"During my 19 years on the county council I heard an awful lot about how confusing it was for people, how they didn’t know where to go and that they found themselves bounced from pillar to post.

"I believe there is now an opportunity for services to be improved as a result of cutting duplication. I remain confident that our successful bid was a realistic one: if it had not stacked up the Government would not have approved it in the first place.

"The economic recession and budget situation could not have been foreseen at the time we made the bid, so I have certain sympathies with the new administration at County Hall.

"However, it is a bit disappointing that the blueprint we produced has been changed somewhat, such as the equalisation of council tax across the county.

"We made a commitment that everyone’s bills would come down to the lowest in the county, instead of equalising it upwards."

The opponent: 'Still a real risk that it will be too romote from people'

WITH a huge rural constituency to cover Berwick MP Alan Beith was always a fierce opponent of the concept of a single council for the county.

He initially argued the case for the creation of three separate unitary authorities, but threw his weight behind the campaign for two – split along urban and rural lines – when his original idea was ruled a non-starter.

Now, with April 1 here and his own Liberal Democrat party in charge of making the new super council work, Mr Beith says he still feels there are risks the county will suffer as a result of the new system.

He said: "I would have much preferred smaller unitaries and the people of Northumberland voted clearly for the two-council option in the referendum held in 2004.

"It was fundamentally wrong, and in defiance of all principles, for the Government to then go for a single unitary instead.

"The difficulties we anticipated in creating such a large authority are those we are now having to contend with.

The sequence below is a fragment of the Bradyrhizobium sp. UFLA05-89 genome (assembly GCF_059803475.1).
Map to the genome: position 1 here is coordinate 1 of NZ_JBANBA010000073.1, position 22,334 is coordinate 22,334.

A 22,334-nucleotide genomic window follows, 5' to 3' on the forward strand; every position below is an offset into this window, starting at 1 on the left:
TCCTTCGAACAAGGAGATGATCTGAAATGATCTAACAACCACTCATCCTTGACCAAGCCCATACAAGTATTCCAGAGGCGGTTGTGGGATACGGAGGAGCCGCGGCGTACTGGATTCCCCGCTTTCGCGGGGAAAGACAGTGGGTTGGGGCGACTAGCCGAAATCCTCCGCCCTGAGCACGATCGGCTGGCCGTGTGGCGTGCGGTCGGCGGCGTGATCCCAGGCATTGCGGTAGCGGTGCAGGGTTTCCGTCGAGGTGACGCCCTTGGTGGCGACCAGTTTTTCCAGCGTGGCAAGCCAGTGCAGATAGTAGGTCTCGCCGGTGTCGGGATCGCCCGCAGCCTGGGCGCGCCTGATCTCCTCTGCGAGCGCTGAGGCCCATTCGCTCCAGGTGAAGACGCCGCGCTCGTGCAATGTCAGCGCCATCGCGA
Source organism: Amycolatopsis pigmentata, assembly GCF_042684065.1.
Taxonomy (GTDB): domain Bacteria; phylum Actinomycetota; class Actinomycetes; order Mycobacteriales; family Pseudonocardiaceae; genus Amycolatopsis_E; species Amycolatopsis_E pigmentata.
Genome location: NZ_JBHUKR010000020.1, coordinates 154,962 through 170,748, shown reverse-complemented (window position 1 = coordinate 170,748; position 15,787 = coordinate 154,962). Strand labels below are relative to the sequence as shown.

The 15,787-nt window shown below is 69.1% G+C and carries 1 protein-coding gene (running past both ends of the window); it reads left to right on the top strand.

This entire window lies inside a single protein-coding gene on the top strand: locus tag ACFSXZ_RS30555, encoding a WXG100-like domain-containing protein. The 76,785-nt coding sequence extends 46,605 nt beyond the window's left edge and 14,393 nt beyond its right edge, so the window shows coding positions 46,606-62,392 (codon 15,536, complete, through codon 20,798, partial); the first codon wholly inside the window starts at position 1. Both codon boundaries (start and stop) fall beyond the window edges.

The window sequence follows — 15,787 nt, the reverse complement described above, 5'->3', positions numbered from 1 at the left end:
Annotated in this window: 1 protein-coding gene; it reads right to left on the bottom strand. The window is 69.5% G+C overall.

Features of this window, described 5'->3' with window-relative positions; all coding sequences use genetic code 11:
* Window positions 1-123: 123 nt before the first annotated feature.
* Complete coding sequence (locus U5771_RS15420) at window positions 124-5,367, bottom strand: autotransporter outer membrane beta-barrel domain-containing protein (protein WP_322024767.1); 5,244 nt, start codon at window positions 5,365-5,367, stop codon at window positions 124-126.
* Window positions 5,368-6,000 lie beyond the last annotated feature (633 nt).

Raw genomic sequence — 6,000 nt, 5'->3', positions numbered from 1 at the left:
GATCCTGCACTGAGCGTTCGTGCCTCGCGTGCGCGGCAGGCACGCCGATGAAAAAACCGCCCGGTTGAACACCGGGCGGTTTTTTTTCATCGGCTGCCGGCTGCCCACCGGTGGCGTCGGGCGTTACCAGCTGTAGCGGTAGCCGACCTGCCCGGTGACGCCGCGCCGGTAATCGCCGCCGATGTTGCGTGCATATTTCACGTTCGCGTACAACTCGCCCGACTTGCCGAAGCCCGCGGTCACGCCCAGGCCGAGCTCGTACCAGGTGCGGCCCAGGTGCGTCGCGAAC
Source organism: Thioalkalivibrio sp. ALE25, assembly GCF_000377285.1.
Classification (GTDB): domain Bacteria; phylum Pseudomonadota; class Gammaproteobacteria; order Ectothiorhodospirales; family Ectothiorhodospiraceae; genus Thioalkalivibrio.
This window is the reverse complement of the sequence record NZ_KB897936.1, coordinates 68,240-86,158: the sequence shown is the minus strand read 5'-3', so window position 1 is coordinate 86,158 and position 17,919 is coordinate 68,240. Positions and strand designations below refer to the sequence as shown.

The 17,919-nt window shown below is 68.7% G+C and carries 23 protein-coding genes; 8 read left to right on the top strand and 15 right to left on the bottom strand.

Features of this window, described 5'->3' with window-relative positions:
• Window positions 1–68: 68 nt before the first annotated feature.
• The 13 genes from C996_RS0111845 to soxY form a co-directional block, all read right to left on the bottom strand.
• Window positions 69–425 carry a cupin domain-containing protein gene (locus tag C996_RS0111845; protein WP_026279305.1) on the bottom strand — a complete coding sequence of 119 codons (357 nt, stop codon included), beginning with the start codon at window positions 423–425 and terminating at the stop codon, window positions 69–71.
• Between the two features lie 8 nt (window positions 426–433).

"There is still a real risk that this new authority will be too remote from people on the ground, and there is always the anxiety that there are not the people on the spot that there were before.

"I still believe that two unitary councils, one for Blyth Valley and Wansbeck and the other for the four rural districts, would have been the better option. It would have made things like equalising car parking charges so much easier than in one big unitary.

"Some of the claims about £17m efficiency savings and lower council tax bills with a single unitary were nonsense at the time and the public didn’t believe them.

"However, there is no point in fighting old battles now and we have got to make the new structure work. I am determined that we will do that, even though it is not the system I would have chosen. I commend the Lib Dem group at County Hall for their work so far.

"We have to devolve responsibility to town councils, such as those in Berwick and Alnwick, and give them a bigger role, as well as using the area committee structure.

"In addition, this new council is entitled to as much extra support from the Government as possible, bearing in mind our historic funding difficulties and the fact that the Labour Government imposed this system on us."